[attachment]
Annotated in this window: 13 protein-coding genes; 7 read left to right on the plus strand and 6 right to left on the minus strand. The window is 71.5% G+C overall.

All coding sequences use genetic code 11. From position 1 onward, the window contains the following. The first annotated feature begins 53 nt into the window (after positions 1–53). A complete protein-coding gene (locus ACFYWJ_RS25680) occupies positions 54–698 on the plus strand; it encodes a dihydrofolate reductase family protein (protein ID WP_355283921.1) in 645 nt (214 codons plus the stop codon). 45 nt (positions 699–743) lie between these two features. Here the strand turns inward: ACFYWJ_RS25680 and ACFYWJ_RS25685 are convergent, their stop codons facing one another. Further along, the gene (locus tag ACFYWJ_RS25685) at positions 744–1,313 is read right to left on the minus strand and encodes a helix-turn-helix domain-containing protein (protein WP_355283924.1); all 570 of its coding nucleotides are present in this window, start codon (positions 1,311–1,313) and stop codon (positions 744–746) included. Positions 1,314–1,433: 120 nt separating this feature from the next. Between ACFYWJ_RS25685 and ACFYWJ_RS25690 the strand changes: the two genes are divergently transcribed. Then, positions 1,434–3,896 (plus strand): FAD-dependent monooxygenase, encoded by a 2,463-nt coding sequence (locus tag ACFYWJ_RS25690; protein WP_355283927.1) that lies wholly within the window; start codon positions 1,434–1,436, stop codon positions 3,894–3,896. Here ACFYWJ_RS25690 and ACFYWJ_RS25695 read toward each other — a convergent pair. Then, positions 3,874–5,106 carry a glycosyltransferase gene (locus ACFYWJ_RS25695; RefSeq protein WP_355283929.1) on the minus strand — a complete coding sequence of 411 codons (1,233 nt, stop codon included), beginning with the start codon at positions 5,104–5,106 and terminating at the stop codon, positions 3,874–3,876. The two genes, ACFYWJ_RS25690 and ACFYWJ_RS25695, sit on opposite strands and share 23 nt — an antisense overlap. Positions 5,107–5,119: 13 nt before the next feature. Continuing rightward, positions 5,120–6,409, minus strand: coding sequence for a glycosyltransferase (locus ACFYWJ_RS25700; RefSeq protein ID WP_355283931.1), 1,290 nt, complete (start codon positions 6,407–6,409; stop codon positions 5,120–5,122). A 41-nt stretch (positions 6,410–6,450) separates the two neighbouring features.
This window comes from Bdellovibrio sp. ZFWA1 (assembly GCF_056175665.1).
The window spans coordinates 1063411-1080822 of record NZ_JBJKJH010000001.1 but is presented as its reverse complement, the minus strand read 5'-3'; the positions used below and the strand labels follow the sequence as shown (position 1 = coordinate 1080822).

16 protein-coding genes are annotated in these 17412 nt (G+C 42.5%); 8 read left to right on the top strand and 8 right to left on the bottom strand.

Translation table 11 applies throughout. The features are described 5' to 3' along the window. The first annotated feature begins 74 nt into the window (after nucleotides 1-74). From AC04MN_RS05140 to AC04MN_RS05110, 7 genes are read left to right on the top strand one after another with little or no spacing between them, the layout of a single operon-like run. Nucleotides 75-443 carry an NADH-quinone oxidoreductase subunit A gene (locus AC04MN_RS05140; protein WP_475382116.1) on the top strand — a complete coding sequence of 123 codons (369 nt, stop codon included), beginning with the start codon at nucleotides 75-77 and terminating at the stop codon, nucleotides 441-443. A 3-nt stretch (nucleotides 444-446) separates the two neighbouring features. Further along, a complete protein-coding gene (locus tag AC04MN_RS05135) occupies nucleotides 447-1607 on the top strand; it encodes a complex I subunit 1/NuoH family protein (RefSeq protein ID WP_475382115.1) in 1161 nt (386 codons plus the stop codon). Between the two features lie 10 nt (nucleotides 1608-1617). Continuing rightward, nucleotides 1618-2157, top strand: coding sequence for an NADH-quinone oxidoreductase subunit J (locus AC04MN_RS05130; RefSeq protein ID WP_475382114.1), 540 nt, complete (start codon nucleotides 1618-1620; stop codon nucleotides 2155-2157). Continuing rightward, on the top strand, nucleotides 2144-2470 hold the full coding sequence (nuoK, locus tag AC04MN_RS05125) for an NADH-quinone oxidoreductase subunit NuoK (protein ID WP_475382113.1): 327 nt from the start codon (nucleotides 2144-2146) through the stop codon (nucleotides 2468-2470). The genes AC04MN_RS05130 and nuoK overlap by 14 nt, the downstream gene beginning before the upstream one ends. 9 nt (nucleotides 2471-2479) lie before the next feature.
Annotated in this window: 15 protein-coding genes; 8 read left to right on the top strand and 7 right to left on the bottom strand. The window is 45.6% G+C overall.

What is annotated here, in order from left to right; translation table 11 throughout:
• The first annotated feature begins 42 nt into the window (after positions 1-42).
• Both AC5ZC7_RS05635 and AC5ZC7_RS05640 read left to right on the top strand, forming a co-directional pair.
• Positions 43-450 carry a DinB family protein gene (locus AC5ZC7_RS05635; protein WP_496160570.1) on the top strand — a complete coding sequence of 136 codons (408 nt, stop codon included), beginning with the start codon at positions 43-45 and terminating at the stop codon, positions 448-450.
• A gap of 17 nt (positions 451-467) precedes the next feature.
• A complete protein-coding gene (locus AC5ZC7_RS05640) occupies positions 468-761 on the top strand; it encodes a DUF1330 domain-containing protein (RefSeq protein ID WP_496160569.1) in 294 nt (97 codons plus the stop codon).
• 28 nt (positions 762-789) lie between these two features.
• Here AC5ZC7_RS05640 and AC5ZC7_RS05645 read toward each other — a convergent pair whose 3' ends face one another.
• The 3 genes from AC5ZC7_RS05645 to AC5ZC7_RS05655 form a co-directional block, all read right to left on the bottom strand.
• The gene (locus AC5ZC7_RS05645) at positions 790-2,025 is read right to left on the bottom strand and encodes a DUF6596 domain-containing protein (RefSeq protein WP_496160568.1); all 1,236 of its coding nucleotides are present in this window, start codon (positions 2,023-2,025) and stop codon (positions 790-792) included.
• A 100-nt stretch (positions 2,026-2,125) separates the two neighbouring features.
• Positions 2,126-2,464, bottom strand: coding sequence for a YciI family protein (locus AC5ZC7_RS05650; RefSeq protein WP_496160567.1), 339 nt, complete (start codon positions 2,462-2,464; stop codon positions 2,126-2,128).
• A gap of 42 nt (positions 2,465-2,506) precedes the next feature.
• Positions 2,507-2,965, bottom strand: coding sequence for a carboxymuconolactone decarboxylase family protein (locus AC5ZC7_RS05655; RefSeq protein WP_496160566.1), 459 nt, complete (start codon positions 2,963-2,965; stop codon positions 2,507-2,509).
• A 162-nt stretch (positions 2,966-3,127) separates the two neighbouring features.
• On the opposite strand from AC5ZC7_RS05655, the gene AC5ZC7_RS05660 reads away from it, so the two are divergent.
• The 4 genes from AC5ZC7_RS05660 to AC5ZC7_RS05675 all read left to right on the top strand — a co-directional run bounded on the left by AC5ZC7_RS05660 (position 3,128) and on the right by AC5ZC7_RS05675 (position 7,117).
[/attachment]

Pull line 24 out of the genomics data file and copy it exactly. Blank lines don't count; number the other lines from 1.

• The 4 genes from AC5ZC7_RS05660 to AC5ZC7_RS05675 all read left to right on the top strand — a co-directional run bounded on the left by AC5ZC7_RS05660 (position 3,128) and on the right by AC5ZC7_RS05675 (position 7,117).